West Coast Wind Blog: Hurricane Irma… a little diversion from west coast winds.

Strongest Atlantic Hurricane ever in recorded history? Updated Wed. Sept 6, 2017

by Mike Godsey, mike AT iwindsurf.com


Update: This first video is the eye of Irma with average winds of 185 mph Tuesday Morning.

Fox News has declared that Hurricane Irma is the strongest Atlantic hurricane in history while other meteorological sources say it is the 5th strongest.

What is clear is this Tuesday afternoon is that this hurricane has peak winds around 180 mph as  measured by Hurricane Hunter aircraft and a dropsonde into its eye found a pressure of 927 mb. and dropping. This places it well above the threshold for a Category 5 storm.

Weak wind shear aloft, very warm 85F water temperatures and increasing humidity are factors favoring intensification.

This animation show how one model, the ECMWF, projects the trajectory of Irma from today, Tuesday Sept 5, through next Tuesday. This ECMWF model animation is not optimized for hurricane forecasting but if you look at the optimized imagery in the second image you can see that there is a lot of agreement regarding Irma’s trajectory.

Notice that some of the forecasts have Irma passing right over the mountainous backbone of Cuba. While this would be devastating for Cuba the mountains would greatly weaken and disorganize the storm which would benefit the USA.

Posted in Cape Cod, Chesapeake Bay, Coastal Georgia, Coastal South Carolina, Columbia River Gorge, Connecticut, Delmarva, Los Angeles, Massachusetts North Coast, New Jersey, Outer Banks of North Carolina, Rhode Island, San Diego, San Francisco, SouthEastern North Carolina, Tidewater Virginia

2017 Eclipse Shows Meteorological Effects Along the Charleston, SC Coast.

By WeatherFlow meteorologist Shea Gibson

There is no doubt how cool the Eclipse 2017 was for folks that lined up in its path to see. I was one of the fortunate ones along coastal SC that was able to get a good view of it..and WOW! It was quite the experience!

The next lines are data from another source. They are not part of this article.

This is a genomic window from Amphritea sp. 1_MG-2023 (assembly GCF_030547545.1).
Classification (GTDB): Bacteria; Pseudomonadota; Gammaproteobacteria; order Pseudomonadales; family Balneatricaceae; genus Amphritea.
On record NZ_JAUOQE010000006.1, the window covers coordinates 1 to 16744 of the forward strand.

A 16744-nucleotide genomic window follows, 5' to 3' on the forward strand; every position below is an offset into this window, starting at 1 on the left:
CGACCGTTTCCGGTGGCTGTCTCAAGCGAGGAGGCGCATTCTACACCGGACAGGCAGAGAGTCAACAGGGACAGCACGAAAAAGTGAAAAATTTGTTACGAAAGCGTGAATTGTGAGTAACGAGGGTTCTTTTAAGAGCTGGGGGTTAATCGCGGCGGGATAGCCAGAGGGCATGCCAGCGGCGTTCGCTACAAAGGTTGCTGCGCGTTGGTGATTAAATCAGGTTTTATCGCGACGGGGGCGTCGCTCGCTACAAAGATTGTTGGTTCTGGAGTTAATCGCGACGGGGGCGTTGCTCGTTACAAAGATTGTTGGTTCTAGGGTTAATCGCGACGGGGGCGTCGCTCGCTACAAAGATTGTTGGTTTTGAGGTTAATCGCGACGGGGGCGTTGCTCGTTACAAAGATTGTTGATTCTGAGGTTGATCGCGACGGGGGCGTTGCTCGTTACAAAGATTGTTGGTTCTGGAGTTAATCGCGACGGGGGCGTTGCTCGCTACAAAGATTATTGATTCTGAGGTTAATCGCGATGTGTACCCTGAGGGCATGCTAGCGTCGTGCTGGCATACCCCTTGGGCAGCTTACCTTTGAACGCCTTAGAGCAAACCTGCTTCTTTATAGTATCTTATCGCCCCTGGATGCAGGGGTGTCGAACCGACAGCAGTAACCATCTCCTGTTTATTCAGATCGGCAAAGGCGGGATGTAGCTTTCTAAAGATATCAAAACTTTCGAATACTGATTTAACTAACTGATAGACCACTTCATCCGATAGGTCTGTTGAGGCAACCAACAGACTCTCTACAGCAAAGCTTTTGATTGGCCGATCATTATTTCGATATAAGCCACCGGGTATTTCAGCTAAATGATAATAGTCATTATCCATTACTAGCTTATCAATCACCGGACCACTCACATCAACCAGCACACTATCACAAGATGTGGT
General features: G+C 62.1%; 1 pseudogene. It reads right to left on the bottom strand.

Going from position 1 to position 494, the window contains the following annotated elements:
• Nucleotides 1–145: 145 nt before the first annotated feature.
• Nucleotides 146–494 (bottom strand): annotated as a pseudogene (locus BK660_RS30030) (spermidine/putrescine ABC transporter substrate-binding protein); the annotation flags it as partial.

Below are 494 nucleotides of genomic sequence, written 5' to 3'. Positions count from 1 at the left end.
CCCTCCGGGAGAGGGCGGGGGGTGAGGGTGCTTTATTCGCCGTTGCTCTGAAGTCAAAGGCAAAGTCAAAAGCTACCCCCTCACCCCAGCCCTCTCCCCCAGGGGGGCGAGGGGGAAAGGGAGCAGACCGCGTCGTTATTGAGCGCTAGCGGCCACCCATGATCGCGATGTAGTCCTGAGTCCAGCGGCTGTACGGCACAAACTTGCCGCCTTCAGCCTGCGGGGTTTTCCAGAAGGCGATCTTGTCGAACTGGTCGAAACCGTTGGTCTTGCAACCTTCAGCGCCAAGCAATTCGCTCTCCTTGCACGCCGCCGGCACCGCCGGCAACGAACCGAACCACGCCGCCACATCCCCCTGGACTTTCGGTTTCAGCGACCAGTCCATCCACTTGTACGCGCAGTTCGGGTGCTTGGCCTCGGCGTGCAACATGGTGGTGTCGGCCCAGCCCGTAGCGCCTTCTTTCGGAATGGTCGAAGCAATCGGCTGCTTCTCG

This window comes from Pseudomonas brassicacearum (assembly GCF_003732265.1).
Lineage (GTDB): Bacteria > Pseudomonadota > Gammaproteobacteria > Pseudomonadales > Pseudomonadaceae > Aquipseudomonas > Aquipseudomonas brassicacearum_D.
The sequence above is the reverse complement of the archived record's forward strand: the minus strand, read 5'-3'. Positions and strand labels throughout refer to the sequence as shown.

I was at front Beach, Sullivan’s Island at Station 28.5 overlooking the ocean and paid very close attention to the wind and weather while there. We were at the “Egg Shell” home..also known as the “Hurricane Home”.

There are lots of great pictures of the full coverage, these being from my lovely wife Amanda. 🙂

One really unique thing I noticed (with assistance from watching fellow kiteboarders on the water) was how the wind steadily picked up as the sun became more and more shadowed. The speeds actually peaked right during the total shadowing phase of the sun. Afterwards, the winds steadily fell to very light speeds.

Here are the wind graphs from Datascope and iKitesurf to all 3 local beaches in the Charleston area that fell under the total darkness…being Isle of Palms, Sullivan’s Island and Isle of Palms. Notice that all the winds turned E/SE for the start through end of the phasing (started shadowing ~12:00pm with peak darkness at 2:45pm, then sun coming back out through 5pm).

The Folly Beach sensor is tricky because it had earlier T-storms that fizzled out, was on the very edge of the darkness line…and it also has a spire at the end of the pier which blocks winds from the SE, so you see a dip in the winds that is not actually present. So, ignoring the downward dip just before peak darkness, we can assume the average continued to inch up to the peak shadowing at 2:45pm. 

The other things noticed were thunderstorms lined up along the Sea Breeze front inland gave off quite a lightning show as the shadow grew over the area.

On the way to the beach late morning, I checked the clouding, which showed that typical bullish cumulonimbus structure (anvil shaped thunderheads) beginning to develop inland. However,  driving back over the Isle of Palms connector after the peak event, I noticed the cloud types had that purplish cumiliform tower-like structure, which generally signifies a nocturnal or nighttime convective pattern where a warm layer is trapped aloft. Basically, the sun being shadowed interrupted the (radiational) heating process and caused the atmosphere to sort of “switch” to a night time pattern.  Unfortunately, the Charleston radar was down so I downloaded Level II radar data from the Columbia, SC NEXRAD site to update here.